Monday morning headlines

Stocks take a pause: To be expected after last week's rally. Dow is down about 30 points.

Latinos scoring jobs: They're the only demographic group whose employment numbers have returned to pre-recession levels, though the jobless rate of 10.5 percent remains higher than the 8.3 percent national rate. From the LAT:

The construction industry remains weak, but other sectors in which Latinos have a relatively large share of jobs -- hotels, food services, healthcare and manufacturing, for example -- are seeing more robust job growth. Mining support services, where Latinos make up about a fifth of the workers, are expanding employment significantly. And, because Latinos account for a relatively small share of workers in the public sector, they aren't bearing the brunt of deep cuts in government jobs.

California reenters mortgage talks: Attorney General Kamala Harris is back negotiating with the major banks on a settlement. From the NYT:

The potential support from California and New York comes in exchange for tightening provisions of the settlement to preserve the right to investigate past misdeeds by banks, and stepping up oversight to ensure that the financial institutions live up to the deal and distribute the money to the hardest-hit homeowners. The settlement would require banks to provide billions of dollars in aid to homeowners who have lost their homes to foreclosure or who are still at risk, after years of failed attempts by the White House and other government officials to alter the behavior of the biggest banks.

Super Bowl ratings down a notch: The big game posted a 47.8 overnight rating/71 share, down a tenth from last year's game on Fox. It was the third-highest Super Bowl rating ever. (deadline)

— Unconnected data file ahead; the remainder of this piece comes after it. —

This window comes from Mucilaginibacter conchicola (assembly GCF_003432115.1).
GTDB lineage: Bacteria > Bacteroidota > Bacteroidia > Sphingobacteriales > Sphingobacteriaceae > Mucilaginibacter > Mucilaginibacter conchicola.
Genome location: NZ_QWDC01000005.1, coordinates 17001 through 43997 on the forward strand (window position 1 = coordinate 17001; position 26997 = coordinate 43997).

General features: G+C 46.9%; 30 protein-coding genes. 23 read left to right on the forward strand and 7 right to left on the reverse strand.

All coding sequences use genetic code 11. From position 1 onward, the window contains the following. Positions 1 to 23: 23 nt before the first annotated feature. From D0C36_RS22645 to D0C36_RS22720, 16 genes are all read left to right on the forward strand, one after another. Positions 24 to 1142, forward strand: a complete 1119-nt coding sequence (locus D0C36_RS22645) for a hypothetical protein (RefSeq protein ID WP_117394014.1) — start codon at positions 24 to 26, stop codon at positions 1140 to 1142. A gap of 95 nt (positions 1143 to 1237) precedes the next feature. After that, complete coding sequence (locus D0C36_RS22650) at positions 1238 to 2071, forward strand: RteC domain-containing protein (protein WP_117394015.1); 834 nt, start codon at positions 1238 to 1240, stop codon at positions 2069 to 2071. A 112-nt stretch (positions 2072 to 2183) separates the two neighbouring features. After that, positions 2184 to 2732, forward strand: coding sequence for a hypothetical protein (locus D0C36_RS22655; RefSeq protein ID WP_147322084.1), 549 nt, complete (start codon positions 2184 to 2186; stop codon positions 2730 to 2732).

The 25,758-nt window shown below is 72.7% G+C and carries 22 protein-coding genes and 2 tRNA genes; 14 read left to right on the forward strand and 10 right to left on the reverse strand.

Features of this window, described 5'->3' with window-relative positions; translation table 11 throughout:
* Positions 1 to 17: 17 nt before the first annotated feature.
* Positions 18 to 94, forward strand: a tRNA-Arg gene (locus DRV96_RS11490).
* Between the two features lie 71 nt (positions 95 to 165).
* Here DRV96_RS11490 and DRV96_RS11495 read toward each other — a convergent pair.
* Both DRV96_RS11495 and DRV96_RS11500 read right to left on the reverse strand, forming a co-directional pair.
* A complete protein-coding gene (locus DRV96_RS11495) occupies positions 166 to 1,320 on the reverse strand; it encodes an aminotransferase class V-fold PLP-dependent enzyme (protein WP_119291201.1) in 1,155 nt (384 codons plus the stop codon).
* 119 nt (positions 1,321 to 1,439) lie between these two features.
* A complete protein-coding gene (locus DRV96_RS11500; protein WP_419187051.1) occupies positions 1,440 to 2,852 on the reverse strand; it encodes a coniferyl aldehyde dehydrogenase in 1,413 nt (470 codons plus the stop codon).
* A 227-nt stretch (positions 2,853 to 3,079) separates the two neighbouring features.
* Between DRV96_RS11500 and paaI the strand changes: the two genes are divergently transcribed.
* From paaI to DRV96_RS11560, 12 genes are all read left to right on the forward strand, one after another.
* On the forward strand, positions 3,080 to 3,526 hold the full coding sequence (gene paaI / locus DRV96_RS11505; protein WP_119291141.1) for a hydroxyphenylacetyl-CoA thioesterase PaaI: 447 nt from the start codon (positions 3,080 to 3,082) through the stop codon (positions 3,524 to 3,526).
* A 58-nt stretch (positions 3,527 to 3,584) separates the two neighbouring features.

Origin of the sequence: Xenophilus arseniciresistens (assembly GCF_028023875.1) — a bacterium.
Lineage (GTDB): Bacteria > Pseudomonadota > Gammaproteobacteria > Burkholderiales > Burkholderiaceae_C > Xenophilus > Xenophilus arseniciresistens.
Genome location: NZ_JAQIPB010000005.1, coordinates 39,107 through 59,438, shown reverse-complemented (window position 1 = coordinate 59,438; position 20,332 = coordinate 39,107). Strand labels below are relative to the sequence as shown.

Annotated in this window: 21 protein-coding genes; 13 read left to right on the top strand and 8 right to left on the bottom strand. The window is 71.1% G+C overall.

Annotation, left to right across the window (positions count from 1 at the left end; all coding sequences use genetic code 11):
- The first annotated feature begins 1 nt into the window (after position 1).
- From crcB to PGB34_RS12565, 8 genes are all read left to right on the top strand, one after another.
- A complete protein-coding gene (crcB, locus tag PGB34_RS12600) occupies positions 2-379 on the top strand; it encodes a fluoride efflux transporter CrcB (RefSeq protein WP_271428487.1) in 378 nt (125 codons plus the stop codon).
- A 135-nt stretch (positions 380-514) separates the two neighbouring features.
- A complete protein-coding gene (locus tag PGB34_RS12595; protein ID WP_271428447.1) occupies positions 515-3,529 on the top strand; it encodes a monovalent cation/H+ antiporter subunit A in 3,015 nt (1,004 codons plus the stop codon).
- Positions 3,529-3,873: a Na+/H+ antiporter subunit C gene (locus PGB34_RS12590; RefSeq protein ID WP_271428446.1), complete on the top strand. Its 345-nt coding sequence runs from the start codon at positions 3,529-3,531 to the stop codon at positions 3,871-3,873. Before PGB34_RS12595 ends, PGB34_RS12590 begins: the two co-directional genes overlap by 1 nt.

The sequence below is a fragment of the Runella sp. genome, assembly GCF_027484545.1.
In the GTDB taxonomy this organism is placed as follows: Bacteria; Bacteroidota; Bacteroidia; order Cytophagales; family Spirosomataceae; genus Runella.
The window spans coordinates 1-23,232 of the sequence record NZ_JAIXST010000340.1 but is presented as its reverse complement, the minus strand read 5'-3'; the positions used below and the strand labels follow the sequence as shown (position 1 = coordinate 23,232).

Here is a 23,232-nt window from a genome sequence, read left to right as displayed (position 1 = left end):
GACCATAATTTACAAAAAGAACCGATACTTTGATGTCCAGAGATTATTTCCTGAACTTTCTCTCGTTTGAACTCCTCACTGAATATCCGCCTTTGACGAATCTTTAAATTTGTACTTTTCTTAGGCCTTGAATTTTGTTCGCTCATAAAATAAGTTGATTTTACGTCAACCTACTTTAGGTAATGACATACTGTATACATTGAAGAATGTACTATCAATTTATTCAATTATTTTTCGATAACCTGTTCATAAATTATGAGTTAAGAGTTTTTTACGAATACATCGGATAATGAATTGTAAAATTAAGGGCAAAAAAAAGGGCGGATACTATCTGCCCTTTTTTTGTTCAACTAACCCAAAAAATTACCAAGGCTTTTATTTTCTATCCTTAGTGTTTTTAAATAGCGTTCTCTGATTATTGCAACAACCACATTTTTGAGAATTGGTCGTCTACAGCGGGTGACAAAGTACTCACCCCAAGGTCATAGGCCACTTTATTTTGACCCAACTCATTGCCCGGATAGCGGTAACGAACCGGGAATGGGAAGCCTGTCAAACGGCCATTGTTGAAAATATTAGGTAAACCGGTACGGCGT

Encouraging turn on bullet train: The high-speed rail idea is being recalibrated by state officials, and LAT columnist George Skelton likes what he sees.

Construction still would start next fall in the rural San Joaquin Valley, the thinking goes. But simultaneously there'd be major upgrades to conventional lines in the Los Angeles and San Francisco regions. Those upgrades would amount to initial blending of the Southern California Metrolink and Bay Area Caltrain systems into the ultimate 500-mile high-speed rail line from Los Angeles to San Francisco.

Caruso on running for mayor: The billionaire developer tells Daily News reporter Rick Orlov that for now he's focusing on a bid for the Dodgers. "After that decision is made, Caruso said, "I will make a decision on mayor."

Seattle eyes Sacramento Kings: City officials are working with an SF-based hedge fund manager to bring the team to Seattle - as well as build a new arena, the Seattle Times is reporting. The Maloof family, which owns the team, has repeatedly said it has no interest in selling.

Southwest to carry sports: Well, sort of. The airline will soon offer baseball and pro football for passengers traveling with Wi-Fi-enabled laptops or other portable devices. (LAT)


More by Mark Lacter:
American-US Air settlement with DOJ includes small tweak at LAX
Socal housing market going nowhere fast
Amazon keeps pushing for faster L.A. delivery
Another rugged quarter for Tribune Co. papers
How does Stanford compete with the big boys?
Those awful infographics that promise to explain and only distort
Best to low-ball today's employment report
Further fallout from airport shootings
Crazy opening for Twitter*
Should Twitter be valued at $18 billion?
Recent California stories:
Volcanic cinder in Owens Valley
Holiday shopping: On your marks, get set... spend!
14 California bookstores in nine days
Uproar over health care sites could be settling down
BART strike to end Tuesday in the Bay Area

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Mark Lacter
Mark Lacter created the LA Biz Observed blog in 2006. He posted until the day before his death on Nov. 13, 2013.
 
Mark Lacter, business writer and editor was 59
The multi-talented Mark Lacter
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